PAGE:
A description of ‘The Burning Giraffe: It was painted in 1937 by Salvadore Dali.
There’s a body with drawers coming out of its legs and chest. The figure appears to be being held up by some sort of scaffold-like structure from behind.
Behind this figure is another, similar looking one. This one has no drawers but does have the same scaffold-type contraption behind it, but more intense. It also has what appears to be branches growing out of its head. It’s holding something in its hand. A dagger? A piece of material? I don’t know. Oh, and let’s not forget the giraffe in the background that is on fire. The paintings namesake: The Burning Giraffe. Continue reading
Most of us are lucky enough to have some great colleagues; they’re friendly, helpful and make what might otherwise be a dull working day, bearable.
Then there are others. People who make you wonder how it is possible in this day and age for supposedly intelligent and qualified people to be so socially and professionally inept. Don’t worry help is at hand. Below is some advice to help you deal with your dodgy colleagues. Continue reading
If, like me, your main mode of travel is public transport, you may have noticed an increasing number of angry and damn-right ignorant people inhabiting our streets. I live in London so add a dash of impatience and an extreme lack of manners to the average Londoner’s existing sense of self-importance and you have a recipe for disaster.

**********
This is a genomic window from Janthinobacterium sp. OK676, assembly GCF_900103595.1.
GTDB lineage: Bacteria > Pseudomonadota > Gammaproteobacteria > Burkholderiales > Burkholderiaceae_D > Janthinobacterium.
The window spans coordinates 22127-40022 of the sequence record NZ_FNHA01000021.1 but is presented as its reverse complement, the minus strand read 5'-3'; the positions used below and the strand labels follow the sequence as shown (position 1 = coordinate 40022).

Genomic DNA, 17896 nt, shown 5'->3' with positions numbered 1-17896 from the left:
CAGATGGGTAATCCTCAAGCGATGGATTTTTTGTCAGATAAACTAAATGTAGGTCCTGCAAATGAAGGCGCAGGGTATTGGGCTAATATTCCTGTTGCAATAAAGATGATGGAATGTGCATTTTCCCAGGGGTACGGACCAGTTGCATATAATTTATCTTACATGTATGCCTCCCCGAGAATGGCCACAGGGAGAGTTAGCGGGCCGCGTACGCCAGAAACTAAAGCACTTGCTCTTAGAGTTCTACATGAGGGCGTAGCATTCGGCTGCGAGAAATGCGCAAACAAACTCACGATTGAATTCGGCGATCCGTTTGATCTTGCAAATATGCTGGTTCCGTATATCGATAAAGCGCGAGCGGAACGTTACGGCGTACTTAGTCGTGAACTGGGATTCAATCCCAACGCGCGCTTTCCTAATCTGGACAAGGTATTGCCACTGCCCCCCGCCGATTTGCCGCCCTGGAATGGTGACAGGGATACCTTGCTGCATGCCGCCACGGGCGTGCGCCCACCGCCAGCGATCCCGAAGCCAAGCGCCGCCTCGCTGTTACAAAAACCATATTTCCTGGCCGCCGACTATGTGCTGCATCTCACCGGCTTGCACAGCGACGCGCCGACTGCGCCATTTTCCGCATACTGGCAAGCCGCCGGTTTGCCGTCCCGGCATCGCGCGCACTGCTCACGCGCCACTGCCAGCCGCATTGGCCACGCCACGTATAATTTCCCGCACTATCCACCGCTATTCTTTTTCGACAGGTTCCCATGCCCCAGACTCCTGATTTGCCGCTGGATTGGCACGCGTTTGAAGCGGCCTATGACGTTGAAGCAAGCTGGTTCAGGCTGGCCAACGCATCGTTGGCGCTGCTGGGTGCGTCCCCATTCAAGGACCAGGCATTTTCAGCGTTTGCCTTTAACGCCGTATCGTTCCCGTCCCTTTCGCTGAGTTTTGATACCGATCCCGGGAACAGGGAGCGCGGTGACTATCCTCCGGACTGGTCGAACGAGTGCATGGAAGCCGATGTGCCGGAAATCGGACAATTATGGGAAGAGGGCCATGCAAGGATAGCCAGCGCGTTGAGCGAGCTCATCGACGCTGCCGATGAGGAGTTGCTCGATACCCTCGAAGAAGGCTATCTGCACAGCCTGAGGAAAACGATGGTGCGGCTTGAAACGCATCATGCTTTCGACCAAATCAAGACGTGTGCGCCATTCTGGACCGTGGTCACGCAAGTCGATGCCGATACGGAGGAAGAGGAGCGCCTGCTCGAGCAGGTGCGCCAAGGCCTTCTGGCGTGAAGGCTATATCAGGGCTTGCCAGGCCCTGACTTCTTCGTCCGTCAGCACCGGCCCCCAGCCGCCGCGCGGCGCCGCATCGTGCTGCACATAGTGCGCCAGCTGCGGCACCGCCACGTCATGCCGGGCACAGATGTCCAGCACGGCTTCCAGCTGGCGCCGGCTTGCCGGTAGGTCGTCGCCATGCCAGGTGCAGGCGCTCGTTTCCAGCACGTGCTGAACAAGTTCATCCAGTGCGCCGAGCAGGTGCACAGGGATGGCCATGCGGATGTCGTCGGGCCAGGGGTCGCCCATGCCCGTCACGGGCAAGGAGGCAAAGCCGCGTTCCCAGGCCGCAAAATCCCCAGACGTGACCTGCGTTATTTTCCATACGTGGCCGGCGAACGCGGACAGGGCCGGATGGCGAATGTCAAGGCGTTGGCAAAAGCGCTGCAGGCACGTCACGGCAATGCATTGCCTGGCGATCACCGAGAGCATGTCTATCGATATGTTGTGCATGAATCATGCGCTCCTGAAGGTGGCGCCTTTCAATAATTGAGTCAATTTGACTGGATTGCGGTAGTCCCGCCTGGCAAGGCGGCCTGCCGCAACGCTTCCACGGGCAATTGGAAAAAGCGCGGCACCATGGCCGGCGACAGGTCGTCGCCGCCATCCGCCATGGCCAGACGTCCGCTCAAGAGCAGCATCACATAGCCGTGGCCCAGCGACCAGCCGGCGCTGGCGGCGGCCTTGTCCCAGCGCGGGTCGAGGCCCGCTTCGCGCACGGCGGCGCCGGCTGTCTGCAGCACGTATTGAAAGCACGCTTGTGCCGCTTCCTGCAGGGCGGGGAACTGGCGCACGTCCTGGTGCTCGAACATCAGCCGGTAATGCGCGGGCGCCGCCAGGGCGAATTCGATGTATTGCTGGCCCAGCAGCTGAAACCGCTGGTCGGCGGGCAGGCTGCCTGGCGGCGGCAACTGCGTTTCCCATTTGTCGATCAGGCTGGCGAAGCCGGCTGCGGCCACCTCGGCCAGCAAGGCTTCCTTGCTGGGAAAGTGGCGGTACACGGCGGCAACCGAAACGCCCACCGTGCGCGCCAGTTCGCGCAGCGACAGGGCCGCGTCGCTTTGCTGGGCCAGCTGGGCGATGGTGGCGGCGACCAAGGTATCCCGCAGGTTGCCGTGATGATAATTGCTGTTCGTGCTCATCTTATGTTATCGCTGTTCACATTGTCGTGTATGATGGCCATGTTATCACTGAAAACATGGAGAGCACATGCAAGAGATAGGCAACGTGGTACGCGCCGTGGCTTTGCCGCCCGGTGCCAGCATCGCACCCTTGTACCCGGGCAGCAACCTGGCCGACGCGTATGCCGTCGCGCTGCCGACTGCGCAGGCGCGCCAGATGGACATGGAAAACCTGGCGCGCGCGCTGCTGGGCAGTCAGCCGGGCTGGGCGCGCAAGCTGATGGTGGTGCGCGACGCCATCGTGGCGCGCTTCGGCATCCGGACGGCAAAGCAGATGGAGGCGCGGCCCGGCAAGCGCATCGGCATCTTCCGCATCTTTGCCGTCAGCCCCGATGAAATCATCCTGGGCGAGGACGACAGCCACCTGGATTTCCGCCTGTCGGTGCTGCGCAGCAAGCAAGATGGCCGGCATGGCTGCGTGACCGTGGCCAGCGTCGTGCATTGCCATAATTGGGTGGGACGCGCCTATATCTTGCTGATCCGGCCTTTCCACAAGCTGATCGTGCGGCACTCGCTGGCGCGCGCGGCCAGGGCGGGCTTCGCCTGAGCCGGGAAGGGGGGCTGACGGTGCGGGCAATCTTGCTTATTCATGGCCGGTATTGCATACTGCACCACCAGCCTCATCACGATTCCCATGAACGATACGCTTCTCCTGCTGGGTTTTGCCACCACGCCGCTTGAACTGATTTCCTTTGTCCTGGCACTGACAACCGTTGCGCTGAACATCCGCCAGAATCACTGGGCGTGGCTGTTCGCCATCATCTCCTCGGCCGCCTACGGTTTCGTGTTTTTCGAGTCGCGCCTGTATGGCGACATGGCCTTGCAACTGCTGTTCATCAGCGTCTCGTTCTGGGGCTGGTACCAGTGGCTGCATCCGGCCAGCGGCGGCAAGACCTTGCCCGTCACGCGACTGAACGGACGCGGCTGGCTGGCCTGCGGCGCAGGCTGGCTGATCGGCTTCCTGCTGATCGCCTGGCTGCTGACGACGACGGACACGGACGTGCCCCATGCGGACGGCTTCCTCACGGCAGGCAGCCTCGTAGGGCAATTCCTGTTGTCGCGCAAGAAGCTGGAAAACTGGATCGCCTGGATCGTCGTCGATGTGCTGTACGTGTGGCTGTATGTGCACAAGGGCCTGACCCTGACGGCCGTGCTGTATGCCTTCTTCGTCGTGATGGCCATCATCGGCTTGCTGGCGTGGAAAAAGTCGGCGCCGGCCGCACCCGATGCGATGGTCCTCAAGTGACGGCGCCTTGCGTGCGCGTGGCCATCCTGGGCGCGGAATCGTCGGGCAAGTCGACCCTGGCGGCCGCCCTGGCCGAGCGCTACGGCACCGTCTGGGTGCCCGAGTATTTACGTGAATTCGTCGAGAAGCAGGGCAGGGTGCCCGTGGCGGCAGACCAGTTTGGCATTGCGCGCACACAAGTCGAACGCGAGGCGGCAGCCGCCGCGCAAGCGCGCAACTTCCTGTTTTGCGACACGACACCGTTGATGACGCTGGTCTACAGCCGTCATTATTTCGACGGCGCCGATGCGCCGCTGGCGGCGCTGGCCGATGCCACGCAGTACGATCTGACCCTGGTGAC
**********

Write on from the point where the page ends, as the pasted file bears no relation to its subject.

I’m no therapist but I don’t have to be to know that behind the torrent of abuse over one seemingly innocent slight is something much bigger. Continue reading
(First published March 24th 2013)
On Saturday, I awoke to the news that Ukip were announcing their plan to prohibit benefit claimants from purchasing cigarettes and alcohol at their party conference later on in the day. Coincidentally, I have also just finished reading ‘Shadows of the Workhouse’ by the late Jennifer Worth. It occurred to me that attitudes towards poorer members of society by the majority of politicians and, sadly, many members of the public today are no different to the attitudes of many people in Victorian England. Continue reading